The role involves stepping in to calm matters, evaluate, re-allocate, support – removing the thorn – buying time. The metaphors here are If you are up to your backside in alligators it is no use talking about draining the swamp. and Stop the bleeding as only then can you take care of the long term health of the patient. (not Mintzberg’s anecdote) •As resource allocator – the manager oversees allocation of all resources (? , staff, reputation). This involves: •scheduling own time •programming work •authorising actions With an eye to the diary (scheduling) the manager implicitly sets organisational priorities.
Time and access involve opportunity costs. What fails to reach him/her, fails to get support. The managerial task is to ensure the basic work system is in place and to programme staff overloads – what to do, by whom, what processing structures will be used. Authorising major decisions before implementation is a control over resource allocation. This enables coordinative interventions e. g. authorisation within a policy or budgeting process in comparison to ad-hoc interventions. With limited time, complex issues and staff proposals that cannot be dismissed lightly, the manager may decide on the proposer rather than proposal.
To help evaluation processes, managers develop models and plans in their heads (they construe the relationships and signifiers in the situation). These models/constructions encompass rules, imperatives, criteria and preferences to evaluate proposals against. Loose, flexible and implicit plans are up-dated with new information. •The negotiator – takes charge over important negotiating activities with other organisations. The spokesman, figurehead and resource allocator roles demand this. ________________________________________ Conclusions?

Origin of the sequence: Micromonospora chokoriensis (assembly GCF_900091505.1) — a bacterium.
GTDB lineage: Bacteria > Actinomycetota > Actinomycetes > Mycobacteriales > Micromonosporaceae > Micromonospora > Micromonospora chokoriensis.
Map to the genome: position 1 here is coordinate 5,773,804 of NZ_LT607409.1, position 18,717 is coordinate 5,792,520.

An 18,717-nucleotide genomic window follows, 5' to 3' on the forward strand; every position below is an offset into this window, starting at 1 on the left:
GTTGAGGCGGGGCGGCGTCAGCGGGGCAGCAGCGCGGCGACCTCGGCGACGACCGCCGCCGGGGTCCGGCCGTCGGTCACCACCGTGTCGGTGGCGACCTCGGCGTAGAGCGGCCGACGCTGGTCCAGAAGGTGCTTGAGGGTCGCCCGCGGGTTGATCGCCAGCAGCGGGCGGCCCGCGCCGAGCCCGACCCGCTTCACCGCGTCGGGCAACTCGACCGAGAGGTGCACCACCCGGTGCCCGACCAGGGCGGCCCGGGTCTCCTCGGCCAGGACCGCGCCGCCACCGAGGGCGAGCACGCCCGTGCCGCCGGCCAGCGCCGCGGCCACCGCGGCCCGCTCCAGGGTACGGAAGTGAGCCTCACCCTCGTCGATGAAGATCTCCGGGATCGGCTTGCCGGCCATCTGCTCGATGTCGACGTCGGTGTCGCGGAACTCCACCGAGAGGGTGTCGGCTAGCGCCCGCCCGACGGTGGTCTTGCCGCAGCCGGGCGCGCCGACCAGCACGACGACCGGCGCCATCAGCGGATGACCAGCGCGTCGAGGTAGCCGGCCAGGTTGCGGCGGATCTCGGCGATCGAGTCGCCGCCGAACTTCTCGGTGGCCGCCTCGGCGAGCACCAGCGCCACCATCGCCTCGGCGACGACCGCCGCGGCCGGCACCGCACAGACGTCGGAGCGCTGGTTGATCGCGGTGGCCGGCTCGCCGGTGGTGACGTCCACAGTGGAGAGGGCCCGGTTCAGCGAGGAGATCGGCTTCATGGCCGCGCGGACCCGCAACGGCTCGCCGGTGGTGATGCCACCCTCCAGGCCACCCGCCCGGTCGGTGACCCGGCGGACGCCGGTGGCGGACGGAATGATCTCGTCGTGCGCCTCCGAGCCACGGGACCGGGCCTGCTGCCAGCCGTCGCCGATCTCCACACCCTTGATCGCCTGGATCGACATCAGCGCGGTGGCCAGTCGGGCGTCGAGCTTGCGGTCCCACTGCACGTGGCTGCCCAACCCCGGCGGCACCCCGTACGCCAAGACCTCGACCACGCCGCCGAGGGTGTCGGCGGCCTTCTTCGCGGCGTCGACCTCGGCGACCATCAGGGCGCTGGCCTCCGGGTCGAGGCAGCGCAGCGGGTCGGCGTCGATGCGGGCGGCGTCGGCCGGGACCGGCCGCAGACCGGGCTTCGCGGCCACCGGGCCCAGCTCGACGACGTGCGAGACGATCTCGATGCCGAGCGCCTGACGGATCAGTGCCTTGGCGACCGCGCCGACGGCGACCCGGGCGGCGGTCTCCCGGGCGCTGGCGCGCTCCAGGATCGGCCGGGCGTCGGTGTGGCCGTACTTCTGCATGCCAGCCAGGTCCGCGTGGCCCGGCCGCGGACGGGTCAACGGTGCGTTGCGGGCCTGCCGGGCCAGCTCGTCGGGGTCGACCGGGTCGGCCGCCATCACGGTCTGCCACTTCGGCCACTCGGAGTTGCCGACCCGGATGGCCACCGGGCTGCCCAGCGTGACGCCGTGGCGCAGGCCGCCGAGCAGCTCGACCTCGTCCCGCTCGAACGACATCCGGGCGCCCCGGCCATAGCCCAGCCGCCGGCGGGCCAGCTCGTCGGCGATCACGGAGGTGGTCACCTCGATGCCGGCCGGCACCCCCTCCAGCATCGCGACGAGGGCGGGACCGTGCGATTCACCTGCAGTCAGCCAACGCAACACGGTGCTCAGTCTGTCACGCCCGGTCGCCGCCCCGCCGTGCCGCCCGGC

The roles point to managers needing to be organisational generalists and specialists because of •system imperfections and environmental pressures. •their formal authority is needed even for certain basic routines. •in all of this they are still fallible and human The ten roles offer a richer account of managerial tasks than the learnership models of Blake or Bersey and Blanchard etc. They explanation (and justify/legitimise) managerial purposes (contingency theory) in terms of •designing and maintaining stable and reliable systems for efficient operations. n a changing environment. •ensuring that the organisation satisfies those that own/control it. •boundary management = maintaining information links between the organisation and players in the environment. ________________________________________ Seminar Questions •How do these role propositions compare with your current role behaviour and your need to change your role capabilities in the future? •How do such descriptions contribute to •an ideology of management? •manager training and development? •management recruitment and selection? Taking a stakeholder perspective on organisational management and the role of various managers – how would these views on managerial roles be modified? •What do these role descriptions offer practicing managers – anything. •How robust is this type of theorising? Henry Mintzberg: Five Organisational Coordinating Mechanisms What basic devices do organisations adopt for the co-ordination and control of work? According to Mintzberg, the glue holding organisational structure together involves: 1. MUTUAL ADJUSTMENT co-ordination of work by process of informal communication.